Allow Cooperative Banks to Exchange Demonetised Notes: BEFI
THE Bank Employees Federation of India (BEFI) has appealed to the finance minister to ensure that cooperative banks including primary agricultural cooperatives are permitted to exchange old Rs 500 and Rs 1,000 notes to mitigate the sufferings of the rural populace, particularly peasants.
BEFI general secretary Pradip Biswas, in a letter to finance minister Arun Jaitley on November 17, said the Reserve Bank of India’s decision barring District Central Cooperative Banks (DCCBs) and other cooperatives from exchanging and accepting demonetised notes has landed the rural people, particularly the peasantry, in total disarray and they are not in position to sell agricultural products and procure essential commodities to meet daily needs.
“Primary Agricultural Cooperatives (PACs) and other cooperative institutions deposit their surplus cash mainly with DCCBs. There are around six lakh cooperative institutions, of which 93,042 are primary agricultural cooperatives and around 5 lakhs are non-agricultural credit societies. The total membership of all the cooperatives taken together is around 25 crores… In a situation when only 15 per cent of six lakh-odd villages of our country are covered by branches of commercial banks and Regional Rural Banks, farmers and other common people in rural areas maintain their account with cooperative banks only and cooperative banks are the only institutions for the rural people to deposit and exchange the demonetised currencies,” he said.
The decision of GoI/RBI is adversely affecting 20 per cent of the most deserving section of our society, he said and demanded immediate withdrawal of the restrictions imposed on DCCBs in the matter of acceptance of demonetised currency notes and immediate and effective measure for provision of sufficient quantity of new currency notes, more particularly Rs 100 notes, to the banks as also input of the same to ATMs so as to mitigate the hardship of the common people caused by the ill-advised demonetisation announced by the Prime Minister on November 8.
The BEFI said, “Despite best cooperation extended by all sections of employees in commercial banks, cooperative banks, Regional Rural Banks and Regional Offices of the Reserve Bank, the acute problem faced by the commoners across the country could not be substantially mitigated. The management of various banks have felt the brunt of acute staff shortage and to meet up the situation they have been instructed by the Reserve Bank of India to deploy the superannuated staff in respective commercial banks since November 9, 2016. The various jobs and function of commercial banks have severely been pruned and the overall functioning have only remained confined to deposit and exchange of old currency notes to the banking customers.”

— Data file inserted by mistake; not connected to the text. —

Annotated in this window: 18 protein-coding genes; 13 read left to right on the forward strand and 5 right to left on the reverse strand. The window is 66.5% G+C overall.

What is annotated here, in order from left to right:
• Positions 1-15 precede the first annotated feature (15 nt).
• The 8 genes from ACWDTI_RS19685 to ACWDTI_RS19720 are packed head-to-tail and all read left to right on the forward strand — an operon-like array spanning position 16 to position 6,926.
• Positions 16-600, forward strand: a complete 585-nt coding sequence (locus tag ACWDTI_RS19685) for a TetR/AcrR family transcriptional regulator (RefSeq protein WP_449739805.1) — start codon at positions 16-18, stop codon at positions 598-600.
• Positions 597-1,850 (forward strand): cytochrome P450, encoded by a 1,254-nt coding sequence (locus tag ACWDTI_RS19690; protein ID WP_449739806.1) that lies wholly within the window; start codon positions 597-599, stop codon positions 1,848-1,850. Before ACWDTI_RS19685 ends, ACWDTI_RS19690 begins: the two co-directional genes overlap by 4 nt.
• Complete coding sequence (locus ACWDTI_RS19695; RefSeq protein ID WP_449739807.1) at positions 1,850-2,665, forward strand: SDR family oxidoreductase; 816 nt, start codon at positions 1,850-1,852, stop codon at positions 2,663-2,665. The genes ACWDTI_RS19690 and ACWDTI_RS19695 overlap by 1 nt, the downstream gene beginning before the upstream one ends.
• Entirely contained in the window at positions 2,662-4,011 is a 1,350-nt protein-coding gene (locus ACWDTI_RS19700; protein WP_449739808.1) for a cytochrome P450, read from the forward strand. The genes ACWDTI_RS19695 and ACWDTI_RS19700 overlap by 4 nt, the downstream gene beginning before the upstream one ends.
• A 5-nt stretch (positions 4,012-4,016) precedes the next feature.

In the absence of currency notes of higher denominations, the sudden burst of demand for Rs 100 notes are not being addressed to as the productive capacity of note printing presses have acute limitations. We apprehend that even if the productive capacities of the printing presses are fully utilised, the shortage in supply of notes will continue to persist leaving the people in distress. Taking this as an alibi, the government may plan to resort to import of printed currency notes from abroad, as was grossly done decades back from South Korea. This will bring the country back to old position and such attempt will obviously be exposed to grave security risk of counterfeiter. The current exercise of RBI, without proper currency backup, to implement a political decision of the government, has messed up the entire currency system of the country, it said.
Since the beginning of this century, RBI has been endeavouring to popularise its clean note policy for which it took various drastic measures during the last 15 years or so. For the sake of common users handling fresh currency notes, the support lent by the entire workforce of banking industry helped RBI achieve the objectives of its clean note policy to a considerable extent. But now, because of the acute shortage of notes, RBI is left with no alternative but to reissue the non-issuable and soiled currencies into the system and the relatively clean currency system will be substantially flushed with soiled currencies thus the clean note policy of RBI is going to be defeated, we sincerely feel. The 15 years of extensive and intensive exercise of banking industry at the instance of RBI is going to be wasted.
“We, therefore, demand of the central government and the Reserve Bank of India to ensure adequate supply of currency notes of Rs 500, Rs 100 and Rs 50 denominations immediately and we urge upon the respective bank managements to provide adequate manpower to deal with the situation and serve the constituents with legitimate possession of demonetised currency notes,” Biswas said, adding that “the present crisis has once again upheld our contention for adequate recruitment at all cadres in all the banks as well as the superiority of brick and mortar banking for withstanding any crisis in the system.”